Elon Musk says that complainers can continue to complain, but the Twitter ‘Blue Tick’ will cost $8
Following the acquisition of Twitter a little over a week ago, it would appear that Elon Musk, the new CEO of the firm, has more or less made up his mind to charge $8 per month for Twitter’s “Blue Tick” service. Additionally, he shed light on the circumstances surrounding Twitter Blue. There will be half as many advertisements as there are now; priority will be given to comments, mentions, and searches; longer films and audio can be posted, and publishers will not be required to use paywalls. Elon stated the following in order to restate his position concerning the issue at hand: “To all complainers, please continue complaining, but it will cost $8.” He later added, “Twitter speaks to the inner masochist in all of us.”
People who have already verified their accounts, as well as those who do not want to pay the $8 monthly cost, are questioning Elon Musk’s choice. These people also do not want to pay the fee. The response, on the other hand, appears to be mixed, with notable YouTube personalities like Marques Brownlee, often known as MKBHD, supporting Twitter’s most recent position. He said, “My rule #1 on the internet that’s never been successfully broken is to charge for something that was previously free.”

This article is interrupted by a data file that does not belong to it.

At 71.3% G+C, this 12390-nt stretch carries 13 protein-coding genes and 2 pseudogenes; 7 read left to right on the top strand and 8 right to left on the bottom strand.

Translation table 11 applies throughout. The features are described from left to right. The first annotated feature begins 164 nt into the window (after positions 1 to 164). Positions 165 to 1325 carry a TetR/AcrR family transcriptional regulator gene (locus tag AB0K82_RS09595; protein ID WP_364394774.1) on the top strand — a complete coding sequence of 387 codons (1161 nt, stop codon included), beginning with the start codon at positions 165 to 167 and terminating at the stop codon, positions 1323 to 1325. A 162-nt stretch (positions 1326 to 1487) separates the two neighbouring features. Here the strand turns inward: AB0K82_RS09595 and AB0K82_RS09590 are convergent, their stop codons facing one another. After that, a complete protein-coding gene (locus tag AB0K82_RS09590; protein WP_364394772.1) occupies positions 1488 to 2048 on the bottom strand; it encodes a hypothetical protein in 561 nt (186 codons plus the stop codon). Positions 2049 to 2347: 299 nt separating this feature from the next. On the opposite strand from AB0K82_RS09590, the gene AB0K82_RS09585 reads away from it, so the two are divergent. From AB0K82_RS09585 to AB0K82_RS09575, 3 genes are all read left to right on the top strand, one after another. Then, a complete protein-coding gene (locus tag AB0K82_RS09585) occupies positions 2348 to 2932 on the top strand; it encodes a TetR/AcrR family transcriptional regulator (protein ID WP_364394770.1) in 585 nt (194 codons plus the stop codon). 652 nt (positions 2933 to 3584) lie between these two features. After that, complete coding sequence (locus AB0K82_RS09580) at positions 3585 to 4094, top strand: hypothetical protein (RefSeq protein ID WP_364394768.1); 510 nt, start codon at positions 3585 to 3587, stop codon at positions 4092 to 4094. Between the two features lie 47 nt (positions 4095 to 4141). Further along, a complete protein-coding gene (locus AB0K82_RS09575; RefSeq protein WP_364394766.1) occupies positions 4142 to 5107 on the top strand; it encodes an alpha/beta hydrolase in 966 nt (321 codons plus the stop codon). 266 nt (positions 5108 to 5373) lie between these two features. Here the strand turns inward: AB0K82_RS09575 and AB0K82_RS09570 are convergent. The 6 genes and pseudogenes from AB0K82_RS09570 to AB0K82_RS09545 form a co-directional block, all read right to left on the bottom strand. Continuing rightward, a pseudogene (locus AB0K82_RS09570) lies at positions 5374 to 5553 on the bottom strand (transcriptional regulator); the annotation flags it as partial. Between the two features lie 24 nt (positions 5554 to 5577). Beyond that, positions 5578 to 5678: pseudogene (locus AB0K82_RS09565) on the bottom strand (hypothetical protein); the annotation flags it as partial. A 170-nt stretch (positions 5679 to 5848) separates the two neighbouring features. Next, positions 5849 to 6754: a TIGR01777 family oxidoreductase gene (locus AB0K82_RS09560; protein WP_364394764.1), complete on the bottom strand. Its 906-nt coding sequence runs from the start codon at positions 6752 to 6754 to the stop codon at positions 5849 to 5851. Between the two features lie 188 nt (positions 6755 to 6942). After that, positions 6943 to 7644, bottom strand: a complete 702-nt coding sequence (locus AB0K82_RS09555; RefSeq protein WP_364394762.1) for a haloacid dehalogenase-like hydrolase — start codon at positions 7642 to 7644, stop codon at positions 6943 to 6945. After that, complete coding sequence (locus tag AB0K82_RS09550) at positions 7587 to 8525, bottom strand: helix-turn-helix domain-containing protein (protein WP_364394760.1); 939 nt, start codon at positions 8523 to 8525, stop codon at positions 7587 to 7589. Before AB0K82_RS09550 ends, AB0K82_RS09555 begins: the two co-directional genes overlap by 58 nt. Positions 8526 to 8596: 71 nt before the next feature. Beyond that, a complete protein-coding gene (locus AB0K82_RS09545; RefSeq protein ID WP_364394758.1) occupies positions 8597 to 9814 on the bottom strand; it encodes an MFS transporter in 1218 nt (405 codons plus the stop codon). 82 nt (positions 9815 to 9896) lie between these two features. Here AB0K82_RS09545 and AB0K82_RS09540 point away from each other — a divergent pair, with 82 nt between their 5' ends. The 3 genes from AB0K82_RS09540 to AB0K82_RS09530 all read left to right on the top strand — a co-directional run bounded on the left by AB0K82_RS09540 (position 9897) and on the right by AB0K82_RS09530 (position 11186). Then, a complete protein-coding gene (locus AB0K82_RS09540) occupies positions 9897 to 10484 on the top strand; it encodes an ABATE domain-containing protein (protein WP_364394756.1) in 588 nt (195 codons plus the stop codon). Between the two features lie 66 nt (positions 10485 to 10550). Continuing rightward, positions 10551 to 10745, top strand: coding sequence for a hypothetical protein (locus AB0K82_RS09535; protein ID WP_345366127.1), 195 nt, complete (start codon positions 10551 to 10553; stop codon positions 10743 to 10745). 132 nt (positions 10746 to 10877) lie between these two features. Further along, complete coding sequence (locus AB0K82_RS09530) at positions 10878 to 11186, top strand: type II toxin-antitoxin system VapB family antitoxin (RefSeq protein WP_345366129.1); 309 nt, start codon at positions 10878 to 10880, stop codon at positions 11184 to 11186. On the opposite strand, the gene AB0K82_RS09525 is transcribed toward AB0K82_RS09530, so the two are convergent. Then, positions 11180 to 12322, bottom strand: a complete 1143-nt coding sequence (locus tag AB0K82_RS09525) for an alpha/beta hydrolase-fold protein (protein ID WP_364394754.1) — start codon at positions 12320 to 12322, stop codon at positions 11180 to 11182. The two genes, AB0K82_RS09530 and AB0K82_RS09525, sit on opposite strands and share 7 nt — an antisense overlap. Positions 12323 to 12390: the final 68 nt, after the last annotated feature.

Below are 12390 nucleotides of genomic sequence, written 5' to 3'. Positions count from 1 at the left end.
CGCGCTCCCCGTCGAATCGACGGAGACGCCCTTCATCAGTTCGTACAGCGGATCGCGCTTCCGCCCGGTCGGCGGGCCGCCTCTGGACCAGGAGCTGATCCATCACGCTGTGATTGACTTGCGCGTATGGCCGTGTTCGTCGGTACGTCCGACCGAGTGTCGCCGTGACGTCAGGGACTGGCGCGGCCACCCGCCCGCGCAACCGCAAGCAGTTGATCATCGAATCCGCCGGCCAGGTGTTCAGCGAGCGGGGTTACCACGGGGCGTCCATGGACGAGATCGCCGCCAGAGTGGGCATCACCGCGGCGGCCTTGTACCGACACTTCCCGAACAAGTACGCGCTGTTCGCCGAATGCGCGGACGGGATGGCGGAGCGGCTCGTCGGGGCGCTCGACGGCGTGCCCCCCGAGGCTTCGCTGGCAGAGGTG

In another tweet, MKBHD said, “I guess what I’m concerned about is if everybody has verified accounts, nobody has verified accounts.” It has been made quite apparent by Elon that Twitter will exhibit a “secondary tag” for public personalities, something that appears to already be the case for politicians at this point. This will assist in visually identifying prominent accounts from those that are accessible to the general public.
According to prior reports, Elon Musk may have provided Twitter engineers with a deadline of November 7, 2022, to bring the new Twitter Blue service into force; therefore, the debut may be closer than many are anticipating it to be. Elon has stated that the cost will change according to the “country proportionate to purchasing power parity.”